Tory MPs pour scorn on coalition's 'fake' recall proposals

Red mist over Westminster? Tory backbenchers want recall of MPs to go further
Red mist over Westminster? Tory backbenchers want recall of MPs to go further

By Alex Stevenson

The government's proposals to give voters the right to recall their MPs fundamentally miss the point, two Conservative backbenchers have told MPs.

Douglas Carswell and Zac Goldsmith delivered withering assessments of the coalition's recall proposals, published in a white paper before Christmas, in an appearance before the Commons' political and constitutional reform committee this morning.

Both expressed their disappointment that the pre-general election cross-party consensus that a recall mechanism would be desirable had been eroded.


"Something got muddled," Mr Carswell said.

"The true nature of recall, to make us outwardly accountable, was lost sight of. Once in government what then happened there was this fear that somehow if you go too far down this road you would have vexatious attempts at unseating you.

"That meant the confusion and the misunderstanding that perhaps started off accidentally was never cleared up."

He said that "Sir Humphrey" was determined "to keep the people at bay" and that "ministers seem to have gone along with it".

Under the coalition's proposals MPs could be recalled if ten per cent of their constituents sign a petition calling for a by-election.

Such a petition would only be triggered, however, if the MP is jailed for less than 12 months or if the Commons' disciplinary committee recommends that a petition takes place.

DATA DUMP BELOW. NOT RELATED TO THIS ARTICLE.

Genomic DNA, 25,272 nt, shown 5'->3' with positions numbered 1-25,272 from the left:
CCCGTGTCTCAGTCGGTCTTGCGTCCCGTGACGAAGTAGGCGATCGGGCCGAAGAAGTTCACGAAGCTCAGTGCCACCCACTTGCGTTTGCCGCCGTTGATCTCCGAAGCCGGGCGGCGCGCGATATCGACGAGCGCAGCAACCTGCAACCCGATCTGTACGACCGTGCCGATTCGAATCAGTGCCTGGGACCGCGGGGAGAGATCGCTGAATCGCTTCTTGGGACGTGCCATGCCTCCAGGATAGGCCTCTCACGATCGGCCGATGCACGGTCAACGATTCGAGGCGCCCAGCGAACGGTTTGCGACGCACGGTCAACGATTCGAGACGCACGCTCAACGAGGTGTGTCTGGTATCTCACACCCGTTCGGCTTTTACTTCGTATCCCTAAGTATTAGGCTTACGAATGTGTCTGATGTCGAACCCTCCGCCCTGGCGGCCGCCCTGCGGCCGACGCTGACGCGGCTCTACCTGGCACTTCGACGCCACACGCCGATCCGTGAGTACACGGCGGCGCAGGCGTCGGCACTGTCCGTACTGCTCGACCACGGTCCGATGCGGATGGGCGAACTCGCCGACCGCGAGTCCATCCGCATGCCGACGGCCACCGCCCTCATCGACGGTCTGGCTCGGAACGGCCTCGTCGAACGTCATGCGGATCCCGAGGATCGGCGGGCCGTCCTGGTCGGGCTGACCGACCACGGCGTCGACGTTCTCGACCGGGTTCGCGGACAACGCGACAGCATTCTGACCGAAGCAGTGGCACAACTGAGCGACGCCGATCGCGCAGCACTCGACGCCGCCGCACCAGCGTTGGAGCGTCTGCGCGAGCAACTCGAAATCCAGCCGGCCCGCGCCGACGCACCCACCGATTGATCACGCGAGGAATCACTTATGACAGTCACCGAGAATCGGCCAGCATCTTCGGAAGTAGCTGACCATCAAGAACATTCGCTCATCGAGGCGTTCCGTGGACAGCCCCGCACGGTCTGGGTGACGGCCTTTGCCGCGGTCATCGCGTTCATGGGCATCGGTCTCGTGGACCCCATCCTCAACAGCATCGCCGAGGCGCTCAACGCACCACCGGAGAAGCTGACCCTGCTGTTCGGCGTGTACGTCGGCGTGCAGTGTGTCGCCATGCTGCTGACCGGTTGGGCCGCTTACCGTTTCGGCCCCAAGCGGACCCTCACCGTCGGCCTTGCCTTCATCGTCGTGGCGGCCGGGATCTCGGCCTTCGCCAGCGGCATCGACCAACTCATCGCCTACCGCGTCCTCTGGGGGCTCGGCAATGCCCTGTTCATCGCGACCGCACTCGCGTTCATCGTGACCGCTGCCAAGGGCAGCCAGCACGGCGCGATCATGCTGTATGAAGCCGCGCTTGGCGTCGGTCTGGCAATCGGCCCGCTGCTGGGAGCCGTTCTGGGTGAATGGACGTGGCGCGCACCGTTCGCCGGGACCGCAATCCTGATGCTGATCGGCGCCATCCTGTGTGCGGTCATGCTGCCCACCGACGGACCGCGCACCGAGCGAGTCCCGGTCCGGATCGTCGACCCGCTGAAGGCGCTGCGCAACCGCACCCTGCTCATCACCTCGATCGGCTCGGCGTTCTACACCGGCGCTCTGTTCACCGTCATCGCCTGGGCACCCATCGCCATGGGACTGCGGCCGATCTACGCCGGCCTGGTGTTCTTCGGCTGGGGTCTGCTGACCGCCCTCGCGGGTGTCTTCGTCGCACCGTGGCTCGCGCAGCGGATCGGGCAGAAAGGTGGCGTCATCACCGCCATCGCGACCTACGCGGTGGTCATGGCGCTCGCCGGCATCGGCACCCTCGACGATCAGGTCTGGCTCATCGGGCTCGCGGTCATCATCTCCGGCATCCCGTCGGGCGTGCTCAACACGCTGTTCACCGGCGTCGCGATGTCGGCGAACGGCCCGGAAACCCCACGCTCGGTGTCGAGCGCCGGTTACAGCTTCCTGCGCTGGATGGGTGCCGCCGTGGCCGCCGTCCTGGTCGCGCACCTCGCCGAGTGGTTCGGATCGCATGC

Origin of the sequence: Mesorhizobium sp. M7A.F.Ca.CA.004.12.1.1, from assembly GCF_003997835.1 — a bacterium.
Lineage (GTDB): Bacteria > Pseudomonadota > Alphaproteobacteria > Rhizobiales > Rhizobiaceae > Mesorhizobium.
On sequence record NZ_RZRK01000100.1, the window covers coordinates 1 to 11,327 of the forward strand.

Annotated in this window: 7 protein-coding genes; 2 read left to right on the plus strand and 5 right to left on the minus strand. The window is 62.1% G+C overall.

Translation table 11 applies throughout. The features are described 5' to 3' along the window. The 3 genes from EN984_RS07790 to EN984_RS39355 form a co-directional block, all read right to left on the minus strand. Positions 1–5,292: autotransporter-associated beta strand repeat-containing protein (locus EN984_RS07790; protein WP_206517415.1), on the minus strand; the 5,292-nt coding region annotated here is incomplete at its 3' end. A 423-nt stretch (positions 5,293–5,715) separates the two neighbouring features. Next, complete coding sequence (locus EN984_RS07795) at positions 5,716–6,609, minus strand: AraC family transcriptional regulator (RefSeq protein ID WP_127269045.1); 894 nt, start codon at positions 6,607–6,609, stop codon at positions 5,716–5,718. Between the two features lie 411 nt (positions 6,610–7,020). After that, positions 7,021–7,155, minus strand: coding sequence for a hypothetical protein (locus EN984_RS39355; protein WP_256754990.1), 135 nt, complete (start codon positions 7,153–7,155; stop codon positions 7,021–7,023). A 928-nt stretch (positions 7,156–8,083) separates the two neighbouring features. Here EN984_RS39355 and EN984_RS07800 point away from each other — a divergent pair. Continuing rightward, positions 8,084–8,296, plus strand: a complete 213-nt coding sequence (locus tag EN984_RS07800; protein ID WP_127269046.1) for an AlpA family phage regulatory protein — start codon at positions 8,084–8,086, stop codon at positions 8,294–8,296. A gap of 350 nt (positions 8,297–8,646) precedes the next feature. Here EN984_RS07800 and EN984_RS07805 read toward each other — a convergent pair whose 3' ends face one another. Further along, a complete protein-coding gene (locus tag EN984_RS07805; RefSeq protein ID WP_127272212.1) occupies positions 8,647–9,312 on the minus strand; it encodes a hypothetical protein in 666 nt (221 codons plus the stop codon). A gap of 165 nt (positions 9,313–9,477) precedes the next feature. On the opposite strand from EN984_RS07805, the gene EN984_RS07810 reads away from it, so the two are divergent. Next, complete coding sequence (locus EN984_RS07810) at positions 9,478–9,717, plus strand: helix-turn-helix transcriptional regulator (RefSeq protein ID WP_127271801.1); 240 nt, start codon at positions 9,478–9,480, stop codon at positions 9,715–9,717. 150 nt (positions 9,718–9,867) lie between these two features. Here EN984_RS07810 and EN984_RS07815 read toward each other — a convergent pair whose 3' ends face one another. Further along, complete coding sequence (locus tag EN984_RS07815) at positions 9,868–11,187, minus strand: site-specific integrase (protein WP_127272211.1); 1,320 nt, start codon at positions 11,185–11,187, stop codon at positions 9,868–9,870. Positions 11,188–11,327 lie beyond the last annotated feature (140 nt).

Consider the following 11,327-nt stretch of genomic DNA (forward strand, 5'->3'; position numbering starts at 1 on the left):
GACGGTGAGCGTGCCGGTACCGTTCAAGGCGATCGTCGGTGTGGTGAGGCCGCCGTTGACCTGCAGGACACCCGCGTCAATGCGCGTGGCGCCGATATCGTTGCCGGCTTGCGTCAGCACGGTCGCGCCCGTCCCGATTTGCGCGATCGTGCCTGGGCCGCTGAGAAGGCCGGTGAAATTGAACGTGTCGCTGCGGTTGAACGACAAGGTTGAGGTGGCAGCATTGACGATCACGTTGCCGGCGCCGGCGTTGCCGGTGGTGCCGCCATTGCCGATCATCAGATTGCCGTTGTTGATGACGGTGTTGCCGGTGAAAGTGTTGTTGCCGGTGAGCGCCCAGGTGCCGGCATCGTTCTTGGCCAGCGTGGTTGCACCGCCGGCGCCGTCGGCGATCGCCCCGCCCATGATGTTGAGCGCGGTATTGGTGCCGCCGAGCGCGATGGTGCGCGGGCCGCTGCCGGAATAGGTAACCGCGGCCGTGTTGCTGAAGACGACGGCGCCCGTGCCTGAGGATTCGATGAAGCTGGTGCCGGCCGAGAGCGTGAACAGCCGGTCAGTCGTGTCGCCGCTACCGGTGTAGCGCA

"When it comes to the crunch, most governments reach a point where they fear the impact of democracy," Richmond MP Zac Goldsmith told MPs.

"Pure recall has become something which isn't recall at all. It's not a logical process which has been put forward by the government, nor is it an extension of democracy. It's not actually recall, in anything other than name."

Both MPs argued that the judgement of a committee of "grandees" deciding on whether to authorise a petition was flawed.

They queried whether the committee would be able to withstand intensive pressure from the media, as happened during the expenses scandal.

Mr Carswell added: "We have nothing to fear from trusting the judgement of the people. We have everything to fear from the judgement of the elite."

The MPs were joined by Unlock Democracy director Peter Facey, who repeated his criticisms of the proposals.

"This bill is not recall in the sense that is used anywhere else in the world," he said.

"It is one of the most restrictive kinds of recall I have seen."

Some members of the committee suggested that making it easier for by-elections to be triggered could prompt a flood of "vexatious attempts to get rid of you" which, in the case of ministers, could have an impact on the government.

Political scientist Alan Renwick of the University of Reading reinforced those worries in his evidence to the committee, however.

"Some MPs have a dual role in a parliamentary system - they're not just MPs for a particular constituency but also have national offices in which they ought to be concerned about the national interest," he explained.

"It would be rather undemocratic for the constituents of one small part of the country to be able to recall someone on the basis of what they did in national office, denying the wider public any participation in that process.

"The people of Witney [David Cameron's constituency], for example, don't necessarily reflect the views of the country as a whole."

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